Aksum

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Aksum

or

Axum

(both: äkso͞om`), town (1994 pop. 27,148), Tigray region, N Ethiopia. Aksum was the capital of an empire (c.1st–8th cent. A.D.) that controlled much of what is now N Ethiopia. In the 4th cent. the emperor Ezana was converted to Christianity, and today Aksum is a major center of Ethiopian Christianity. The Ark of the Covenant is said to have been brought there from Jerusalem in Solomon's time and placed in the church of St. Mary of Zion, where Ethiopia's emperors were later crowned. The town is also noted for its gigantic carved pre-Christian obelisks, and there is an extensive underground royal necropolis.
References in periodicals archive ?
Given the absence of Aksumite sculpture and other Himyarite royal images, it is not surprising that parallels for the different attributes of the crowned figure (Figure 3) are rare or imprecise.
An ambassador of Justinian relates an eye-witness account of the Aksumite king Kaleb Ella Asbeha.
They may alternatively be interpreted as a bouquet of branches, a rare Christian symbol that appears (though not identical in form) on late Aksumite coin images (Munro-Hay 1999: types 420-37).
Many late Aksumite coin types depict a cross mounted on a staff, but all differ somewhat from that of the crowned man (Munro-Hay 1999: types 568-628).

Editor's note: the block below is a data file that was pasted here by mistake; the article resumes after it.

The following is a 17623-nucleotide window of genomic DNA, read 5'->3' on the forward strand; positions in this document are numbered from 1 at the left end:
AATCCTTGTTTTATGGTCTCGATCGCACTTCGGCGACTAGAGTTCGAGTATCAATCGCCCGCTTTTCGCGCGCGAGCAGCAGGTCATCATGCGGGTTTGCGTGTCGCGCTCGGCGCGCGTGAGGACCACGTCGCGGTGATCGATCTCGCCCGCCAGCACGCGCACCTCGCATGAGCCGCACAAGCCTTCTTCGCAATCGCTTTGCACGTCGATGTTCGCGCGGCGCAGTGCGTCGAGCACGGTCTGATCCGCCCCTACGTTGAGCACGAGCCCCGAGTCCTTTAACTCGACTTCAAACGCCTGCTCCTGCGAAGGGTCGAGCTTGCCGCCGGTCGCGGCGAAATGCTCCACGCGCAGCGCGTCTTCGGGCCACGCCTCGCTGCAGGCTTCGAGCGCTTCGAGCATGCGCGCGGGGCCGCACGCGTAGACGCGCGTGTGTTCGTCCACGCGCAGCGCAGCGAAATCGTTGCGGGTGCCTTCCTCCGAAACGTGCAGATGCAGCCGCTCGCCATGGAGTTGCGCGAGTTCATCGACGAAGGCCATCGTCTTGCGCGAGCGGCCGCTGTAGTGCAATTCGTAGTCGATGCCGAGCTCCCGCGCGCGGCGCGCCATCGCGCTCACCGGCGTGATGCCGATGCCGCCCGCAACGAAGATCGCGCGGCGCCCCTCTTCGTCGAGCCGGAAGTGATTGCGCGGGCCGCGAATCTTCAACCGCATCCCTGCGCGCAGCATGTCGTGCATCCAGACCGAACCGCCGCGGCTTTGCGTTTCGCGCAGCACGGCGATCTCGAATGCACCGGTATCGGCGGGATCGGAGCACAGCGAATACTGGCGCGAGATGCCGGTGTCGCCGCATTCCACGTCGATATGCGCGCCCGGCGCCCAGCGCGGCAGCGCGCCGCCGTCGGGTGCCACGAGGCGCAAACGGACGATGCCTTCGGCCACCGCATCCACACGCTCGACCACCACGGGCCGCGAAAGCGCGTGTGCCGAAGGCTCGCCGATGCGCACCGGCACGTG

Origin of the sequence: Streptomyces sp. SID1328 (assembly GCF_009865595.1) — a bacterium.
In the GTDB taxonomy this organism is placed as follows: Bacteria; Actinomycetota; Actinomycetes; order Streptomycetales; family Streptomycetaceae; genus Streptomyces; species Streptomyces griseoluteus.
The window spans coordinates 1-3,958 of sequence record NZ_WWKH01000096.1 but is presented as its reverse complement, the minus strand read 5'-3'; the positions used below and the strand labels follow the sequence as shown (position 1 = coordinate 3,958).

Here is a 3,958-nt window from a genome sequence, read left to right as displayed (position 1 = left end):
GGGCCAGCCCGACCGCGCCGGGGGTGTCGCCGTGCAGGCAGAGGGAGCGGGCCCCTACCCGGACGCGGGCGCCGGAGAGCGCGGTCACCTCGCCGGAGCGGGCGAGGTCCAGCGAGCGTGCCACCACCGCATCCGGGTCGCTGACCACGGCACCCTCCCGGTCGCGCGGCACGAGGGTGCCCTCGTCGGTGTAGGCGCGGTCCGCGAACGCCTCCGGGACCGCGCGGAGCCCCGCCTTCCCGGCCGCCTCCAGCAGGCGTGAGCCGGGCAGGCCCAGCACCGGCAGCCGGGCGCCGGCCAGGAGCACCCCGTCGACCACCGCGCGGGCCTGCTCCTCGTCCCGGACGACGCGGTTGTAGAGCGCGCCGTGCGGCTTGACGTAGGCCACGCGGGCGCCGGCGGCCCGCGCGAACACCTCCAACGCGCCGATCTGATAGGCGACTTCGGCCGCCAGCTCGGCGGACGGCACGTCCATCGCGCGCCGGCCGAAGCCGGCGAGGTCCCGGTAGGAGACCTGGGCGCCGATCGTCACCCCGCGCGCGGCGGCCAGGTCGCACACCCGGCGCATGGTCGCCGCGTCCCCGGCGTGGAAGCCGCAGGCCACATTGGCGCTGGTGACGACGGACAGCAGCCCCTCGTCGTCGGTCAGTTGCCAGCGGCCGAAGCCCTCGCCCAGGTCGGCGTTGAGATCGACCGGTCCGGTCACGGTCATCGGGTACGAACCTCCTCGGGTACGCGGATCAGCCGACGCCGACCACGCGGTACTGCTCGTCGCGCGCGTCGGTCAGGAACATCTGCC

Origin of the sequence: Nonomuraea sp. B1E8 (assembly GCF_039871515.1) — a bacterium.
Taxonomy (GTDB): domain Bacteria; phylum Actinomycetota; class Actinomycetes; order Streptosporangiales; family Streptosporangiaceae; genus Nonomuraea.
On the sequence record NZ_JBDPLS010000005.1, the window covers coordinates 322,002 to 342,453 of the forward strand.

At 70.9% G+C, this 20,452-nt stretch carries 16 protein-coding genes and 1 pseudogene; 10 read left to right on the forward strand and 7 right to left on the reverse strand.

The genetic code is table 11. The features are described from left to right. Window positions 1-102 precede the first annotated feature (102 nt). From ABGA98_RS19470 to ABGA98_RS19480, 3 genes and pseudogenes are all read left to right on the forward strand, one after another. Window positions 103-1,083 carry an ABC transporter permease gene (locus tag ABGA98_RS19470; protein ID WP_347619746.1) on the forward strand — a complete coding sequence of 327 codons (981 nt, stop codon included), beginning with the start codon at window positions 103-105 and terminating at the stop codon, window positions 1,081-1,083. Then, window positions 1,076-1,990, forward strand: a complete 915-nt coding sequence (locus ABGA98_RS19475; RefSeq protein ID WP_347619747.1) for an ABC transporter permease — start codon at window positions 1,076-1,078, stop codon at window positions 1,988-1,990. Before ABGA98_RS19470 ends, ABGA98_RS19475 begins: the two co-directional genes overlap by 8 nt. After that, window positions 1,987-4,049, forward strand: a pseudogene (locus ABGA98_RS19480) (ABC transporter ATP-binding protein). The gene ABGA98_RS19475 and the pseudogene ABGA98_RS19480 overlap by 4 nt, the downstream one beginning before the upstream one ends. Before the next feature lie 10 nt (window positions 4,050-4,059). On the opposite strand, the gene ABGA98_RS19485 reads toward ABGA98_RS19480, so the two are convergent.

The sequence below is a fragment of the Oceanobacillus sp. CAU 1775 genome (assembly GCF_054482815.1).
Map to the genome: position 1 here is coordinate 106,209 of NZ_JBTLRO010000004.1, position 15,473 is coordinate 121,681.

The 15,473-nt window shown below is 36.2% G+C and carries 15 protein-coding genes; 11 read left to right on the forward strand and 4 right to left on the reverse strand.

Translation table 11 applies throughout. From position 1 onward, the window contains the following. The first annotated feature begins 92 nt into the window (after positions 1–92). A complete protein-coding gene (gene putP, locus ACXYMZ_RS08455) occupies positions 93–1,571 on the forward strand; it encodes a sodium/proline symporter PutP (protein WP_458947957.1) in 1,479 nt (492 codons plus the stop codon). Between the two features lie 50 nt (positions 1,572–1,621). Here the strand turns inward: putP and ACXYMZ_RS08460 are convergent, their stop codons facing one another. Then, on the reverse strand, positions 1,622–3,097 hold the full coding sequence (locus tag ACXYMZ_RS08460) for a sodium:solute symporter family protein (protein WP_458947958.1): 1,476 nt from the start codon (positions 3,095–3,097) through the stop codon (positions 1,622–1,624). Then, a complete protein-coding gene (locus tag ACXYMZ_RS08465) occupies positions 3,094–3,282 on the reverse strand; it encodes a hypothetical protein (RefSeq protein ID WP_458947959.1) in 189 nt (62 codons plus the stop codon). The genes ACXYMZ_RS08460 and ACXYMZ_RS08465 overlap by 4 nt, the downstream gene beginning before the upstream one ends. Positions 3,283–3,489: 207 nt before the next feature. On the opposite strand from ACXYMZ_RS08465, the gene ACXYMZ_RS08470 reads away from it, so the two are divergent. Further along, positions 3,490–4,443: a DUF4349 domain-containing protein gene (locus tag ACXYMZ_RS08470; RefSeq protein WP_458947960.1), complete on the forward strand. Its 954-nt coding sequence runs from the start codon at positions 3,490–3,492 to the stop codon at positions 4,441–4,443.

Between the Aksumite victory of 525 and the pandemic lies the regency of Sumuyafa 'Ashwa' (c.
Catalogue of the Aksumite coins in the British Museum.
Aksumite influence also extended to diplomatic ties being made with the Quraysh tribe, the mercantile rulers of Mecca.
Almost certainly, the Aksumite rulers were able to co-ordinate the work of an army of masons to make the obelisks, and most probably used elephants and wooden rollers to drag the giant blocks of stone.
External decoration tends to be concentrated on the windows and is usually Aksumite in style, although this is sometimes interspersed with Islamic style ogee curves.
Decoration is a mixture of Islamic geometric patterns fused with more typical Coptic portraits and Aksumite cushion capitals.
Only one church, Bet Emanuel, is fully monolithic; it has crisp horizontal banding and window details in typically Aksumite style.
Churches evolved to suit the Ethiopian Orthodox rituals, and traditionally, except for the rock and the original ancient Aksumite types, were generally circular.